The Classics Club’s theme for the month of June is World War I, and I took this as the opportunity to read Erich Maria Remarque’s All Quiet on the Western Front. I’m glad I finally read it; I should have done it long ago.
It took me a little while to get into the story, and I would argue that you can tell by the style that the book was written several decades ago. Nevertheless, it was a heartbreaking and very moving reading experience.
Remarque notes at the beginning that he wrote the book without political agenda, and I think he succeeds very well. Paul Boehmer, who fights on the side of the Germans and is thus part of the aggressor, could be any one soldier in the war. He is first and foremost not a German, but a young man who is scared, who sees his friends die, who is forced to shoot at a faceless enemy, and who has very little hope for his future. He fights for his life all the while knowing that in the opposite trench there are young men just like him, forced to fight for their lives, too.
The matter-of-fact style of this book contrasted very sharply with the content. For me, that made the impact so much greater. Throughout the book, Paul talks about how removed he has become emotionally from the death, injury, and loss that surrounds him. He cannot allow himself to dwell on the horror because he is afraid of what will happen to him if he does. I experienced the same detachment because of the way the book was written, all the while being horrified by what I was reading about. At one point, I looked up from the book and was surprised to see my quiet and sunny backyard, rather than a muddy, foggy battlefield torn up by an endless barrage of bombs. That’s when I realized how deeply I was affected by what I was reading.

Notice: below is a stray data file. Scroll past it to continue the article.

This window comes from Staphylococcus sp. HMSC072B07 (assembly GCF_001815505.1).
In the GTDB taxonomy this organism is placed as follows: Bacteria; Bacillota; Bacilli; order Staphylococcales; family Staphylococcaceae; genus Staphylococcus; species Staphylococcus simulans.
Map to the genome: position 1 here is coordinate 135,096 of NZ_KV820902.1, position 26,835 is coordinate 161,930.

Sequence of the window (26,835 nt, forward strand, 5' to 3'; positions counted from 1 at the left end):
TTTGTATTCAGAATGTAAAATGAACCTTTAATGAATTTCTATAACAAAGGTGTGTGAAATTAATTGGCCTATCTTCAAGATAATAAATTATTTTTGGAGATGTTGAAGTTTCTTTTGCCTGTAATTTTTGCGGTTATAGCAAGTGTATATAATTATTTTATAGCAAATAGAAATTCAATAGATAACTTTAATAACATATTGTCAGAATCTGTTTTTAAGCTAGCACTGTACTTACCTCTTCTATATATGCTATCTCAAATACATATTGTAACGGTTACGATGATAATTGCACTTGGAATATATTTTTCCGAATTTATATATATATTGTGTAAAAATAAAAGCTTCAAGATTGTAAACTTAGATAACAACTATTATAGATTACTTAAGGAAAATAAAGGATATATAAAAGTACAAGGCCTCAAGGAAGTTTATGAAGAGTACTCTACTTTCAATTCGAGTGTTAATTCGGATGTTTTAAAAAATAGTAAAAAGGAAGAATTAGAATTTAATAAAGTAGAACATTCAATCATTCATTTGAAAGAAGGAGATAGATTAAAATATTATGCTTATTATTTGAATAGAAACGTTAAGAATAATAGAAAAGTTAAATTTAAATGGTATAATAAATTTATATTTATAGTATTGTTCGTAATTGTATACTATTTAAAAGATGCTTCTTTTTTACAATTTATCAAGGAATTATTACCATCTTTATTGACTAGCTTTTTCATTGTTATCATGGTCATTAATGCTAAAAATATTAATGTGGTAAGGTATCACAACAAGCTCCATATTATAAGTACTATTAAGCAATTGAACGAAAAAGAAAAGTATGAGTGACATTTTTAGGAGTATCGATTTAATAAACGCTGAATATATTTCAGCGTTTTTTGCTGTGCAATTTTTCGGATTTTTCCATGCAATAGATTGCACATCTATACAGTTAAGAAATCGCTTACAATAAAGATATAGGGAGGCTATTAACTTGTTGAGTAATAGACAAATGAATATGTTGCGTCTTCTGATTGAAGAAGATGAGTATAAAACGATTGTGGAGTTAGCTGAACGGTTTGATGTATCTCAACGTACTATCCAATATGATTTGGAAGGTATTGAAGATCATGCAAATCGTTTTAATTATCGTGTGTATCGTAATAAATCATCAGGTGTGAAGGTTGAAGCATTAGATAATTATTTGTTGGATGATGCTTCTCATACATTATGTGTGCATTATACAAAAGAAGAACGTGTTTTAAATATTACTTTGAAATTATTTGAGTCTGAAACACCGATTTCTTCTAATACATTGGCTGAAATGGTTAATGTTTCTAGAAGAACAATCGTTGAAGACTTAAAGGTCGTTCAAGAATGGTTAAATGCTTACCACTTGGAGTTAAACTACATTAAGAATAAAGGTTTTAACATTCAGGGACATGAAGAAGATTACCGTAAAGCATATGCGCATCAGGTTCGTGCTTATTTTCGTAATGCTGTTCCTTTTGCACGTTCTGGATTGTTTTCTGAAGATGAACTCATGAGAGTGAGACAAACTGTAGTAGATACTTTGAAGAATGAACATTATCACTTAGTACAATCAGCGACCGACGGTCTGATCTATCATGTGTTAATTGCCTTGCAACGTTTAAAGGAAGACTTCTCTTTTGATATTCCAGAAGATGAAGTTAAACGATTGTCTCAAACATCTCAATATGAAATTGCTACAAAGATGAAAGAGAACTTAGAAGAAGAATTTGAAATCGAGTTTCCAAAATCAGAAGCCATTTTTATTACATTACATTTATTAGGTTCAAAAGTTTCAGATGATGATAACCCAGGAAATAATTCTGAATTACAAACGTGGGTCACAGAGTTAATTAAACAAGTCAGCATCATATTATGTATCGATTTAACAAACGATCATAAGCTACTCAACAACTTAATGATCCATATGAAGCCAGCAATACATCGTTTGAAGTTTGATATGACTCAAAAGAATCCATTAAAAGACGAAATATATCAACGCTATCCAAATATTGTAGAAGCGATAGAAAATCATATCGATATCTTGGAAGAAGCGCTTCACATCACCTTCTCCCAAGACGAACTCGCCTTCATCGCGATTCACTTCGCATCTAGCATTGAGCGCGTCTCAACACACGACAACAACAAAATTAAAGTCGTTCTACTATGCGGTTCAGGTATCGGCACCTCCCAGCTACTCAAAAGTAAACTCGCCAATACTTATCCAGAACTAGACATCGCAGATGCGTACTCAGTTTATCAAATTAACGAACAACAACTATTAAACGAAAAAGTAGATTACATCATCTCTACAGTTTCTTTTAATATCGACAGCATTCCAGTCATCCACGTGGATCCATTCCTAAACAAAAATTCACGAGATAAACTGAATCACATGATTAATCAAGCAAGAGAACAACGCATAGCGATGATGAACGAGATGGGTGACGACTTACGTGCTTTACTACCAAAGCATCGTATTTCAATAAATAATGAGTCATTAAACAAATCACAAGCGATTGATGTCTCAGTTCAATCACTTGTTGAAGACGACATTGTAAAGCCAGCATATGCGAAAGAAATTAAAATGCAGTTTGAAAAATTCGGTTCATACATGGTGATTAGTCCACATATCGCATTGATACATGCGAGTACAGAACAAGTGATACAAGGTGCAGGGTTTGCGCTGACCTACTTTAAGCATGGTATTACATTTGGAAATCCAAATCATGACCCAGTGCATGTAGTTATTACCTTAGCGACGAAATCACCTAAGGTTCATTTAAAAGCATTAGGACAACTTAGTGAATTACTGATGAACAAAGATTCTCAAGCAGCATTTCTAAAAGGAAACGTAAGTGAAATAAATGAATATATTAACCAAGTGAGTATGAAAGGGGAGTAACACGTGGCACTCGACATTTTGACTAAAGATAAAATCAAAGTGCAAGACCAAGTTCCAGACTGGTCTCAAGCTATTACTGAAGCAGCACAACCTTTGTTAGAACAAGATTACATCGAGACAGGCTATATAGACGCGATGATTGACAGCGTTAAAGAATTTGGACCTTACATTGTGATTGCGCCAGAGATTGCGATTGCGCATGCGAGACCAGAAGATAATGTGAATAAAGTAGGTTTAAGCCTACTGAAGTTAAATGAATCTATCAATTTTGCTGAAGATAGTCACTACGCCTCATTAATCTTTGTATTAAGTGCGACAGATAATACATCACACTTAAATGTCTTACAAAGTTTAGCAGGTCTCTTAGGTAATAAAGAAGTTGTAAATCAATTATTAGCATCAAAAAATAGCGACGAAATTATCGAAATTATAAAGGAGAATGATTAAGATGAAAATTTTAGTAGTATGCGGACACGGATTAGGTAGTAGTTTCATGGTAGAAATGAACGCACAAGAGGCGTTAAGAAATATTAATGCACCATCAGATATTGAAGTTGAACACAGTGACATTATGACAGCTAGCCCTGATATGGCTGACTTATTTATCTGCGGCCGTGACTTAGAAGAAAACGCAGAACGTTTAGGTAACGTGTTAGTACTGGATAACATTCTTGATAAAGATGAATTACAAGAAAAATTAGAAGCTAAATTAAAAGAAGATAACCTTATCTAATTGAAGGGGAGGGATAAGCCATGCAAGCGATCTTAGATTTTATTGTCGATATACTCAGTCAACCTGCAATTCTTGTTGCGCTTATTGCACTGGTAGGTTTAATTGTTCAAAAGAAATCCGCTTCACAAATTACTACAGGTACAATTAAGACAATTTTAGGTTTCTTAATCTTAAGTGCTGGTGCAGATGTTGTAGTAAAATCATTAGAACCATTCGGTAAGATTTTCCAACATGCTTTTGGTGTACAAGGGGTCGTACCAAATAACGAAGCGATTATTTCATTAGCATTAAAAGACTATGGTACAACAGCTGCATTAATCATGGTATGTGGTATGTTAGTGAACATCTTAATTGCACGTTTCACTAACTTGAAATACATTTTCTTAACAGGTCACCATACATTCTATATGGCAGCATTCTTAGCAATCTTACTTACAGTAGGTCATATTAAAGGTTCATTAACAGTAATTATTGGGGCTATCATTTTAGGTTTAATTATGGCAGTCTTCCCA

The other impression that stayed with me was the hopelessness that the characters were experiencing. Paul continuously wonders how he might be able to adjust to life after the war. When he is home on leave, he is unable to relate to his family; memories of how life used to be are painful because life will never be that easy again. He has lost respect for many of his role models because they were the ones who encouraged him to go to war. And any plans he might have had for his life have been destroyed by his experiences at the front.
Sadly, even though one can argue that World War I was the most gruesome war in recent history, the emotions in this book are reflected in so many other accounts of the wars that have come since—both fictional and non-fictional. In this sense, All Quiet on the Western Front is certainly a timeless classic.
Earlier this year, Ellie compiled a list of WWI books that deserve attention. It was the first time I heard about Not So Quiet… by Helen Zenna Smith. I followed her recommendation, and my review of that book will come next.